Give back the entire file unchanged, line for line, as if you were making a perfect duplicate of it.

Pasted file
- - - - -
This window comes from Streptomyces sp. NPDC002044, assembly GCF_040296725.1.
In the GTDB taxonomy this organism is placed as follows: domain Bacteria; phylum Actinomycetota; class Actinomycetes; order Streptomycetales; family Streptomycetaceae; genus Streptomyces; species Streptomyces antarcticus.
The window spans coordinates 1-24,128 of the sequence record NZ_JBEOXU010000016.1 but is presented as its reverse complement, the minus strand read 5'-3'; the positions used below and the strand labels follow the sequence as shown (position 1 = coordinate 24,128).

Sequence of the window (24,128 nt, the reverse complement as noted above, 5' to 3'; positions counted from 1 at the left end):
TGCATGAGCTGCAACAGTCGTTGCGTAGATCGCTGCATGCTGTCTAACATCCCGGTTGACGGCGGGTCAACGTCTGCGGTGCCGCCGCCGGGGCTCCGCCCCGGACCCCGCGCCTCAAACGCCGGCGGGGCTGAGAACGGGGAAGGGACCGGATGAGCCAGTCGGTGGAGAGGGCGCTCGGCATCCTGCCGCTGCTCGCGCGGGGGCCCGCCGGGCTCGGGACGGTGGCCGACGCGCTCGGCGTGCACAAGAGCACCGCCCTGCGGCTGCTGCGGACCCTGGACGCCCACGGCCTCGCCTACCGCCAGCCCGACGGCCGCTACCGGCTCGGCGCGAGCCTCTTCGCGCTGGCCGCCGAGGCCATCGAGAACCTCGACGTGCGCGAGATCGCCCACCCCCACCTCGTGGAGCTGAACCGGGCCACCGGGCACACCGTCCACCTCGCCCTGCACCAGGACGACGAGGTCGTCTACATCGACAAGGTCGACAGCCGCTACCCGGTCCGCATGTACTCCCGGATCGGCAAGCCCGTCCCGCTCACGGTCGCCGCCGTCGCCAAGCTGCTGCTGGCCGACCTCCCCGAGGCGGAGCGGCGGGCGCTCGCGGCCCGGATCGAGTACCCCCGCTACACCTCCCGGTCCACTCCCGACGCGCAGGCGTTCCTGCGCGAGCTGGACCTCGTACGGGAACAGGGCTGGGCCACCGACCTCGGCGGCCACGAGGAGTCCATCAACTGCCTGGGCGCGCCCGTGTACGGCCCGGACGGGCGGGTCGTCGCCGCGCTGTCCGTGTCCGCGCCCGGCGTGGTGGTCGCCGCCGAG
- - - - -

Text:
This window comes from Streptomyces sp. NPDC002044, assembly GCF_040296725.1.
In the GTDB taxonomy this organism is placed as follows: domain Bacteria; phylum Actinomycetota; class Actinomycetes; order Streptomycetales; family Streptomycetaceae; genus Streptomyces; species Streptomyces antarcticus.
The window spans coordinates 1-24,128 of the sequence record NZ_JBEOXU010000016.1 but is presented as its reverse complement, the minus strand read 5'-3'; the positions used below and the strand labels follow the sequence as shown (position 1 = coordinate 24,128).

Sequence of the window (24,128 nt, the reverse complement as noted above, 5' to 3'; positions counted from 1 at the left end):
TGCATGAGCTGCAACAGTCGTTGCGTAGATCGCTGCATGCTGTCTAACATCCCGGTTGACGGCGGGTCAACGTCTGCGGTGCCGCCGCCGGGGCTCCGCCCCGGACCCCGCGCCTCAAACGCCGGCGGGGCTGAGAACGGGGAAGGGACCGGATGAGCCAGTCGGTGGAGAGGGCGCTCGGCATCCTGCCGCTGCTCGCGCGGGGGCCCGCCGGGCTCGGGACGGTGGCCGACGCGCTCGGCGTGCACAAGAGCACCGCCCTGCGGCTGCTGCGGACCCTGGACGCCCACGGCCTCGCCTACCGCCAGCCCGACGGCCGCTACCGGCTCGGCGCGAGCCTCTTCGCGCTGGCCGCCGAGGCCATCGAGAACCTCGACGTGCGCGAGATCGCCCACCCCCACCTCGTGGAGCTGAACCGGGCCACCGGGCACACCGTCCACCTCGCCCTGCACCAGGACGACGAGGTCGTCTACATCGACAAGGTCGACAGCCGCTACCCGGTCCGCATGTACTCCCGGATCGGCAAGCCCGTCCCGCTCACGGTCGCCGCCGTCGCCAAGCTGCTGCTGGCCGACCTCCCCGAGGCGGAGCGGCGGGCGCTCGCGGCCCGGATCGAGTACCCCCGCTACACCTCCCGGTCCACTCCCGACGCGCAGGCGTTCCTGCGCGAGCTGGACCTCGTACGGGAACAGGGCTGGGCCACCGACCTCGGCGGCCACGAGGAGTCCATCAACTGCCTGGGCGCGCCCGTGTACGGCCCGGACGGGCGGGTCGTCGCCGCGCTGTCCGTGTCCGCGCCCGGCGTGGTGGTCGCCGCCGAG